Investigation of Genetic Basis of 2,4-D and Dicamba Resistance in Palmer amaranth
Sustainable Production
AgricultureCrop protectionHerbicide
Parent Project:
This is the first year of this project.
Lead Principal Investigator:
Mithila Jugulam, Kansas State University
Co-Principal Investigators:
Project Code:
Contributing Organization (Checkoff):
Leveraged Funding (Non-Checkoff):
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Institution Funded:
Brief Project Summary:

The goal of this research is to determine the inheritance of 2,4-D and dicamba resistance in Palmer amaranth through classical genetic approaches. Understanding the genetic basis of herbicide resistance is important to formulate viable weed management strategies to delay herbicide resistance evolution. If the outcome suggests that a single, nuclear, dominant gene confers 2,4-D or dicamba resistance in Palmer amaranth, then resistance can spread faster compared to a recessive trait. If the results suggest that resistance is a multi-genic trait, then weed management practices are recommended to reduce the spread of resistance.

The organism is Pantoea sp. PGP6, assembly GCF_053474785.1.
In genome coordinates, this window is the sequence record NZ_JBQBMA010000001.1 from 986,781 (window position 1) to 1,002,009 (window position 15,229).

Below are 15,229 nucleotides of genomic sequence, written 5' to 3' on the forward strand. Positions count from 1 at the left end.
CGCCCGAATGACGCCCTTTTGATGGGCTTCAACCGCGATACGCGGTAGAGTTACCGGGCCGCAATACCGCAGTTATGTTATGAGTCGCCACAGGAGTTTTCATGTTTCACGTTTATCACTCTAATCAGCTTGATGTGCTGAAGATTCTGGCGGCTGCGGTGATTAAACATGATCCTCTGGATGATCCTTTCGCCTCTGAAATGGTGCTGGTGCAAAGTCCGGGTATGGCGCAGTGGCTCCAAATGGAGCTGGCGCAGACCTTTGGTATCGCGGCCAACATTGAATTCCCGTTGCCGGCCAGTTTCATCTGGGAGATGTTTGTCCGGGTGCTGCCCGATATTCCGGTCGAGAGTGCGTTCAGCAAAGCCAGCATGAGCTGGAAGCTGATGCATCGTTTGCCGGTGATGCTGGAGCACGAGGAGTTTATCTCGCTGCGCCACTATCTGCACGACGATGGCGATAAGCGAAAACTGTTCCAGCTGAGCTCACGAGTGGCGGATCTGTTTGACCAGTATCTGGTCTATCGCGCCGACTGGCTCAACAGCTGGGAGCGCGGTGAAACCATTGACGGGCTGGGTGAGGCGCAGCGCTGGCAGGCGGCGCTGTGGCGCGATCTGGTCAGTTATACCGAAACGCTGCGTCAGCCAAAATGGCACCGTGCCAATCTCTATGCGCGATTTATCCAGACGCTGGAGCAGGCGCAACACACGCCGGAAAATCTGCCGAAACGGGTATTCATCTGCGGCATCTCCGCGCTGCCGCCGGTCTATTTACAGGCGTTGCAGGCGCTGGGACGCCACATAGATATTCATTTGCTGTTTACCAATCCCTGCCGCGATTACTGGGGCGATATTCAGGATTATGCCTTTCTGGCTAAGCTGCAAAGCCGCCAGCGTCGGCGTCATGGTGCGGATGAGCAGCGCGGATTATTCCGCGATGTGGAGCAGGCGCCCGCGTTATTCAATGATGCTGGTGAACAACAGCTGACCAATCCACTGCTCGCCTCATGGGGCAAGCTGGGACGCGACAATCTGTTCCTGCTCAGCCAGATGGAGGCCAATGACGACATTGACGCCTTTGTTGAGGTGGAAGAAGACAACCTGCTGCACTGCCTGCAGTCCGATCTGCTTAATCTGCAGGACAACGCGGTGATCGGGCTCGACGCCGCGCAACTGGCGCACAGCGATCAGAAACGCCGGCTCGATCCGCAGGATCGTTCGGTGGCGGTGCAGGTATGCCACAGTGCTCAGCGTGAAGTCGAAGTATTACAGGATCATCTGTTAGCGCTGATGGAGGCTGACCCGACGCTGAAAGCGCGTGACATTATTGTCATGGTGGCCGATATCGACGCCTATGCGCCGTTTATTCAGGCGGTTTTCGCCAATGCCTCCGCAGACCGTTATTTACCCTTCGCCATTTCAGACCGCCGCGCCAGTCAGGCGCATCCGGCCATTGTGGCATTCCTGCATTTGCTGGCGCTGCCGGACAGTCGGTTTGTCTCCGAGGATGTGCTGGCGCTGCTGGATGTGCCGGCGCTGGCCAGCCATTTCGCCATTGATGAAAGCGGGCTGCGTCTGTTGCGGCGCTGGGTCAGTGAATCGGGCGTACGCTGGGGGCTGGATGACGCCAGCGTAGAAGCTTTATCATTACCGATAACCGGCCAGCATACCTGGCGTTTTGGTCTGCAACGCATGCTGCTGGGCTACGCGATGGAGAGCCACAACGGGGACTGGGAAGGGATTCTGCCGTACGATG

Key Benefactors:
farmers, agronomists, applicators, ag retailers

Information And Results
Final Project Results

The United Soybean Research Retention policy will display final reports with the project once completed but working files will be purged after three years. And financial information after seven years. All pertinent information is in the final report or if you want more information, please contact the project lead at your state soybean organization or principal investigator listed on the project.